My baby says Yes, Yes...

My baby says Yes, Yes...

As a critique of genre, Pennies expresses a harsh ambivalence towards the escapist pleasures of the film musical; in every such interlude the joy expressed by the characters’ musical reverie is ultimately exposed as a self-indulgent trap, a method of escapism and psychic self-preservation which nonetheless fails at resolving or even ameliorating the dereliction of said characters’ lives. Insofar as its function as a musical, Pennies employs its musical numbers not as extensions of emotional exposition (as in almost every classic Hollywood musical) but to a large degree as instruments of failure, tuneful Grim Reapers undercutting the fragile aspirations of the Depression-wracked sad sacks who populate the narrative.

Gold Diggers of 1933

Gold Diggers of 1933

Arthur fails at getting a business loan at the uncaring, cold financial institution, so the musical number which immediately follows (Yes, Yes) is a fantasy of monetary profusion. Arthur’s wife Joan suspects Arthur of infidelity, and the subsequent musical interlude (It’s a Sin to Tell a Lie) is accompanied by her fantasy of stabbing him with scissors; jolted back into the “real” world, she passively accepts his sexual rejection of her. Eileen (Arthur’s mistress) interrupts her workday as a schoolteacher with a splashy MGM-infused number co-starring her pupils, a reverie interrupted by the news that she is about to lose her job over her illegitimate pregnancy. The Accordian Man’s dance in the rain (Pennies From Heaven) expressing a joy of abundance is quickly contradicted by a return to reality of his circumstances; poverty, destitution and madness.

Pennies From Heaven, singing in the rain

Pennies From Heaven, singing in the rain

The isolation experienced by the characters in Pennies From Heaven was expressed not only in the characters’ inability to connect emotionally with one another, but also in the visual space created in the musical sequences; the musical numbers expatiated by their individual subconscious also functioned as visual sequestration of the individual characters’ consciousness from the larger narrative. As a result, these musical interludes often bore a contradictory relationship to the actual events of the larger narrative. Arthur’s fantasy of Eileen as a vision of beauty offering him a kiss in the sheet-music store serves to illustrate his degree of sexual desperation and idealization of her as an untouchable paragon of purity, but narratively his eventual coupling with Eileen results in a series of tawdry gropings far removed from his musical-fantasy meeting with her.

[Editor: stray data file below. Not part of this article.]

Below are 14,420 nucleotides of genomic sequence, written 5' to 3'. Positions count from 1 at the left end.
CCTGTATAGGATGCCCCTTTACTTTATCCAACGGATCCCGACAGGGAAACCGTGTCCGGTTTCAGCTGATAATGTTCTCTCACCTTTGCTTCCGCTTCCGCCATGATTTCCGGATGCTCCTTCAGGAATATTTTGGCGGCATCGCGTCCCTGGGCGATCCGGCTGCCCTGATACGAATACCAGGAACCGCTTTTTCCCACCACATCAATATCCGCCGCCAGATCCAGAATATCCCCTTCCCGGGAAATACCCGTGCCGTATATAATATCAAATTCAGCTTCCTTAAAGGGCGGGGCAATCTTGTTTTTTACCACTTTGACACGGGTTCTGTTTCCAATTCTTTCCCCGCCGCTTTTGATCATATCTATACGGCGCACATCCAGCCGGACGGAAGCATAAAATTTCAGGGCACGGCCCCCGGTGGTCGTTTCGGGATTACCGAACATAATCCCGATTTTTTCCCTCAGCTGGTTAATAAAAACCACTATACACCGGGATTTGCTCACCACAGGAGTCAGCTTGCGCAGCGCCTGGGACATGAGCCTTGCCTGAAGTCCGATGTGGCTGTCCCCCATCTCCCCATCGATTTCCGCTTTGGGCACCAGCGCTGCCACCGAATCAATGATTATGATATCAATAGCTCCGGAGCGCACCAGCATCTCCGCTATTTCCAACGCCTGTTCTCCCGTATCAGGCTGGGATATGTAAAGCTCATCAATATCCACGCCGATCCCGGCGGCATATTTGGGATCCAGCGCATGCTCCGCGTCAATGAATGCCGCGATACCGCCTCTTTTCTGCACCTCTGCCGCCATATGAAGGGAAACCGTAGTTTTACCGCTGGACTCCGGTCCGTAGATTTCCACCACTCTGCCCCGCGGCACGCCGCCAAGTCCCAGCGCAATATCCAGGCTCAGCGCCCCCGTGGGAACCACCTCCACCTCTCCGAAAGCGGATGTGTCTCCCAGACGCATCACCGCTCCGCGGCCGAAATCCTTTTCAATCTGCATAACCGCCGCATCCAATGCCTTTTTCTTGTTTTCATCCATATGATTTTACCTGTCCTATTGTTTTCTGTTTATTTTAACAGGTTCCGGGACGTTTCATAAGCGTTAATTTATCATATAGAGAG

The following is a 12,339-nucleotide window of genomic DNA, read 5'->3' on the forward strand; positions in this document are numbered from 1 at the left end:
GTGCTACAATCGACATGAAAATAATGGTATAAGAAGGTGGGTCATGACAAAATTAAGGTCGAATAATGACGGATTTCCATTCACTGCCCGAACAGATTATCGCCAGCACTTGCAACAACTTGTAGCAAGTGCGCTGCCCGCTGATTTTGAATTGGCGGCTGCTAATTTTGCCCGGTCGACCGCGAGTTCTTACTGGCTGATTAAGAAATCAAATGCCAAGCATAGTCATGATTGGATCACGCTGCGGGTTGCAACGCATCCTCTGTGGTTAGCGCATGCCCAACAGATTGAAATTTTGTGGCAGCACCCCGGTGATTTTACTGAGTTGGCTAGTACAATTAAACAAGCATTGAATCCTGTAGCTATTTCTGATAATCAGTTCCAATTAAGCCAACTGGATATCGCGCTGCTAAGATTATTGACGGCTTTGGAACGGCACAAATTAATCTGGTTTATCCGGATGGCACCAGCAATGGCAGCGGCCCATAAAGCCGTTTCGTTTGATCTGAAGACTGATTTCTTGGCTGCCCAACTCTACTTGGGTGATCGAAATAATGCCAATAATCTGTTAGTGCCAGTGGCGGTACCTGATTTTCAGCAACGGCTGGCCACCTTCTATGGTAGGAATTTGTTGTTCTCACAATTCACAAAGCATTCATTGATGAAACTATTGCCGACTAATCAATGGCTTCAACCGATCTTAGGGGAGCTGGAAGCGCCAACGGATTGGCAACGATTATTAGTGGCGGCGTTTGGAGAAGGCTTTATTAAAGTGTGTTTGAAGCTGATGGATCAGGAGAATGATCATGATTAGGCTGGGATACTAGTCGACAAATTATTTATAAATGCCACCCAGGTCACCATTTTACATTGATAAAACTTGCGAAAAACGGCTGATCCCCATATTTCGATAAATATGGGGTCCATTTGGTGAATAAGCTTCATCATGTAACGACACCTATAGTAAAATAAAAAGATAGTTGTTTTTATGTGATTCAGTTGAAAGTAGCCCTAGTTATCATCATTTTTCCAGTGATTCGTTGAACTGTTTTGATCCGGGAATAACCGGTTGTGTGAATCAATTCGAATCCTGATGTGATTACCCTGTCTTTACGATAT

Arthur and Eileen

Arthur and Eileen

This narrative dissonance is one of the more disturbing and perfectly calibrated aspects of Pennies, as the film reveals itself as a series of paradoxes which highlight the brutality of the characters’ situation with a pronounced lack of sentimentality; fantasy and actuality, light and dark, fulfillment and desperation, imagination and substance. The device of tableaux is deliberately referential to specific American artists like Edward Hopper and Reginald Marsh, artists whose work examined social and spiritual displacement of characters in relation to their environments.

Dislocation and ambivalence course through the film as each successive narrative strand creates a greater separation between the characters’ musical imaginings and corporeal actuality; the validity of the musical number as a “true” demarcation of spatial existence for the characters grows stronger as the film progresses the need for escapism mounts, even as that realm of musical fantasy grows less logical and connected to the narrative proper. The end of the film is a rousing Busby Berkeley-style number in the grimy streets where Arthur has just been hauled away and executed for a murder he hasn’t committed; from the shadows Arthur and Eileen appear, reassuring the audience that they wouldn’t let them leave the theater on such a sad note and that life is wonderful. The joy and exhuberance in this glossy dénouement, coming immediately after the tragic execution of the central character, seem grotesque and nightmarishly disengaged from what has just happened to the characters. But all musicals must have happy endings, right?

Chicago (2002)

Chicago (2002)